The three men rose, mumbled their goodbyes, and exited the office.
Ling stepped up to the podium as the photographers in the front row of the banquet room full of reporters rested their big press cameras, not wanting to waste their flashbulbs on an irrelevant subject. "Good afternoon, gentlemen. I am Ling Park, Public Relations Representative for the company producing the musical titled The Piano Lover. I am here to introduce Mr. David Wales, one of the co-authors of the musical, who wishes to make a statement regarding that production, after which he will entertain a few questions. Please remember this is merely a statement, not a debate or an open forum, and limit your questions to the subject of the statement." Ling stepped aside and addressed David. "Mr. Wales?"
David stepped up to the podium, blinking as a flurry of flashbulbs popped in his face. "Good afternoon, gentlemen. I would like to preface my remarks by saying, I do not know if critics of our production have read The Constitution of the United States, but I have, and, unless Congress made a decision last night that I don't know about, it still supports the First Amendment rights to freedom of speech and freedom of religion. I respect our critic's rights to those freedoms, and only ask that they respect ours. From some of the misinformation Ive read, I question whether it came from anyone who even saw our musical. I suggest each individual make their own informed decision, see the play, then decide if it exceeds any First Amendment Rights. Compared to many films and plays, The Piano Lover is totally devoid of any vulgar language or nudity, pretty tame stuff by today's standards. If theologians have concerns, let me remind them that the church incarcerated Galileo for claiming the earth was round instead of flat, and early in this century American courts tried to put a schoolteacher in jail for teaching the theories of Charles Darwin. America is great because our freedoms allow us to think outside the box. The Piano Lover simply thinks outside the box. Don't try to put us in a box." David paused, looked down, then up. "Any questions?"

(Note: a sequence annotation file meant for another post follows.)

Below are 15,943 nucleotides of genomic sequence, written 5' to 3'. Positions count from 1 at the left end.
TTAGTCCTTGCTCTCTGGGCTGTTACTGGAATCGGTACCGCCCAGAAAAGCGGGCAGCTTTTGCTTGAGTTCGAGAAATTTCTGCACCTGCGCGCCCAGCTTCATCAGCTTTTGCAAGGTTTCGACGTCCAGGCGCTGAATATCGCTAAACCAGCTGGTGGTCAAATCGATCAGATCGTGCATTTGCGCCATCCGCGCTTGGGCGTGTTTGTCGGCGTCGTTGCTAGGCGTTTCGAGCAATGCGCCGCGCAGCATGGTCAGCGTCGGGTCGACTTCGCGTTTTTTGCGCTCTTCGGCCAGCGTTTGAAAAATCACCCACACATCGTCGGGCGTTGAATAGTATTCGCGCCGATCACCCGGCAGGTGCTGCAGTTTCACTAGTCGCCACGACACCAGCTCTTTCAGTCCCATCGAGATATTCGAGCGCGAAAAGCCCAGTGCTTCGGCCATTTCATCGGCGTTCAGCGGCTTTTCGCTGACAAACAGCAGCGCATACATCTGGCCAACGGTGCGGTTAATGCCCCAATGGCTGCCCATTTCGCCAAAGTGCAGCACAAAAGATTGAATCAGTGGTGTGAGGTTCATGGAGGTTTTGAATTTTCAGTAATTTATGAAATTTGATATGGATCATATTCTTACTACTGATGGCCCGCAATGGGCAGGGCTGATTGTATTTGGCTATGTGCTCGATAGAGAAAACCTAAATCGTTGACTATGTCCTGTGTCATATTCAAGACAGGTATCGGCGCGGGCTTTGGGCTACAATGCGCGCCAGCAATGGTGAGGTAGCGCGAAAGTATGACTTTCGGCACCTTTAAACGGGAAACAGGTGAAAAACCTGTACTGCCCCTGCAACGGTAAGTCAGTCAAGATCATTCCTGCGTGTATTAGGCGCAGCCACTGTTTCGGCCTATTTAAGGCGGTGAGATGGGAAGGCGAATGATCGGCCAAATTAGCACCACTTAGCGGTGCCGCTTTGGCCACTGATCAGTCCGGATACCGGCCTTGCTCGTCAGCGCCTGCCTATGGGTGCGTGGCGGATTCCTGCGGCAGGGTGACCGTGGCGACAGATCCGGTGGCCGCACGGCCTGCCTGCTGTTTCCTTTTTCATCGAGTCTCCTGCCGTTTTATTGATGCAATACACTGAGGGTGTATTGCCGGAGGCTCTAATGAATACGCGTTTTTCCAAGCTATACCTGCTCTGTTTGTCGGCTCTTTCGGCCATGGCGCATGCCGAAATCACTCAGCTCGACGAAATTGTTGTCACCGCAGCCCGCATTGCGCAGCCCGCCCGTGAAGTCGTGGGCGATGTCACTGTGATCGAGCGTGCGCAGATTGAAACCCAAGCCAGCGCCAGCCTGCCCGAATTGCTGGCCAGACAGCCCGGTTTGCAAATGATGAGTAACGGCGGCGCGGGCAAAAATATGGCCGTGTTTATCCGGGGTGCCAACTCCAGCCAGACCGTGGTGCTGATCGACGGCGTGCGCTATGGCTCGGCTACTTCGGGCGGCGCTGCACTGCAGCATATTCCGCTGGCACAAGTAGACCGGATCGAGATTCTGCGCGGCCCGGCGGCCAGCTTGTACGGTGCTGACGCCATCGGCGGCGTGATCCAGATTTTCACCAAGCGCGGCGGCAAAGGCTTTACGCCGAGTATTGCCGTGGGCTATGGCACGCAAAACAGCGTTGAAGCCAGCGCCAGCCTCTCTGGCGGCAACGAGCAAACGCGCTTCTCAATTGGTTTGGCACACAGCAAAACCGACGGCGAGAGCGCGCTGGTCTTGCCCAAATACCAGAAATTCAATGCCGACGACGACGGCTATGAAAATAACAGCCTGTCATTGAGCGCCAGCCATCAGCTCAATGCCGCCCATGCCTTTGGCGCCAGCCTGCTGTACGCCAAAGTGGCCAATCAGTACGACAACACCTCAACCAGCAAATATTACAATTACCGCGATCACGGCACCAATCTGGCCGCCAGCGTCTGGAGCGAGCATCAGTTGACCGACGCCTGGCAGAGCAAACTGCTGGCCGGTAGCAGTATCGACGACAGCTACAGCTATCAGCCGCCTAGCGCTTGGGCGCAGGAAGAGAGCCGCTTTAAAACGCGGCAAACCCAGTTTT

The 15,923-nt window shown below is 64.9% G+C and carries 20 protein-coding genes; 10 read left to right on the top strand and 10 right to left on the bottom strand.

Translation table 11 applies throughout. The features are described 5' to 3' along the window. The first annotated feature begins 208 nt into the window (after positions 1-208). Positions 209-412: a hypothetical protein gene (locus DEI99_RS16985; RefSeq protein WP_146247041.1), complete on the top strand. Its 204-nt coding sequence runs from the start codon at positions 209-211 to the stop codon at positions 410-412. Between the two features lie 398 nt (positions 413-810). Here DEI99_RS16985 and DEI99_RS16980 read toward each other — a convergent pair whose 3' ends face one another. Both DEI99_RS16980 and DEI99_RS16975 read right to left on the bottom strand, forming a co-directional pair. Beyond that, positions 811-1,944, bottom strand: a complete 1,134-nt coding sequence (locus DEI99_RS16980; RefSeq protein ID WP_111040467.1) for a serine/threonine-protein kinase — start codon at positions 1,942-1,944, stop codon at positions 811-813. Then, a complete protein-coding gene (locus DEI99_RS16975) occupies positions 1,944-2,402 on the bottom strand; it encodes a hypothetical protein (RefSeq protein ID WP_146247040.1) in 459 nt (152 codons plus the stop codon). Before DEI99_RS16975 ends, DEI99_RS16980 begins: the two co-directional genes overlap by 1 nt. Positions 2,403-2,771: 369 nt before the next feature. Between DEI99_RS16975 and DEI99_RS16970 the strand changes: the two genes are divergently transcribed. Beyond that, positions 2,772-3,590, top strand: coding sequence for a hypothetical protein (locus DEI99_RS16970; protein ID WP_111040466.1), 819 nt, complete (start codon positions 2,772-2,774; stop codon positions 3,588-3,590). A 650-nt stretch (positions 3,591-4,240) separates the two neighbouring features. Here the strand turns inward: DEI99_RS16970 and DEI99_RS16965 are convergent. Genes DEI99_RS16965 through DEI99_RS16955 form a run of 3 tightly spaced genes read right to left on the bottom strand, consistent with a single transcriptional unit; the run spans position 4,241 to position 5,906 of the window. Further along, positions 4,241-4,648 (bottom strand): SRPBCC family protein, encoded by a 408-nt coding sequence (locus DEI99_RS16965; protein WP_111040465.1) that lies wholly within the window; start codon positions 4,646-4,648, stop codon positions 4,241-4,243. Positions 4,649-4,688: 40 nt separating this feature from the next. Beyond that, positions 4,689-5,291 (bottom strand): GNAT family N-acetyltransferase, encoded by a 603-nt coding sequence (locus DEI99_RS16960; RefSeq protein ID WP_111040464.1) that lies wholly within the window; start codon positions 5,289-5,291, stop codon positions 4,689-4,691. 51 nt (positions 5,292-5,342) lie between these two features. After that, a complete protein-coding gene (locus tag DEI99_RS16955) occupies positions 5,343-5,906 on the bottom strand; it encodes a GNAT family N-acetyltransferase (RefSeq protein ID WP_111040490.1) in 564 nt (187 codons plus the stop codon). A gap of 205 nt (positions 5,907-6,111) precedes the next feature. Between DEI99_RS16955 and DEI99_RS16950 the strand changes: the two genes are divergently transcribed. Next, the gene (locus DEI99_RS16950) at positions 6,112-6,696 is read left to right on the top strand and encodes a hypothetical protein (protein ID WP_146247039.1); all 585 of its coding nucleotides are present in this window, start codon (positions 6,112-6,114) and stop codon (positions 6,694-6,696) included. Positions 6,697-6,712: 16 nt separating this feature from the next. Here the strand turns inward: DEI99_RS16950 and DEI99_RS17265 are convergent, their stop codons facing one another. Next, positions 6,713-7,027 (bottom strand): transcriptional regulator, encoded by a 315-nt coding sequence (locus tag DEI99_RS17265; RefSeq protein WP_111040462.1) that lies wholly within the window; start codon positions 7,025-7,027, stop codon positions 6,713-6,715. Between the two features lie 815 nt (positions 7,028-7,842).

A bald man with black rimmed glasses stood up. "Mr. Wales, Reverend James Jackson of the Foursquare Gospel Church has said that a character in your play representing the angel Gabriel as an ignorant black man is an affront to the black community. What do you say to that?"
David chuckled. "Oh really? Actually, that character is the farthest from being ignorant, he has the most profound dialogue of any character in the musical. Again, I question whether we both saw the same show."
The bald man continued. "Another religious critic, Deacon Hicks of Calvary Baptist Church, finds it offensive that the angel Gabriel is represented as a black man who impregnates both men and women. What say you?"
David shook his head sideways. "I'm sure the good Deacon did not imply there was anything offensive about being black, and I'm sure our character does not identify himself as a specific angel from the Christian Bible. Technically speaking, the character does not impregnate anyone, he simply accelerates the pregnancies of other female characters." David gestured with both hands. "And really, folks, I'm not going to indulge any more questions that amount to spoilers. If you want the whole story line, go see the show."
A tall skinny man in a loose fitting suit stood up abruptly. "Mr. Wales, where is Mr. Lebedov? Was he afraid to come here to defend your musical?"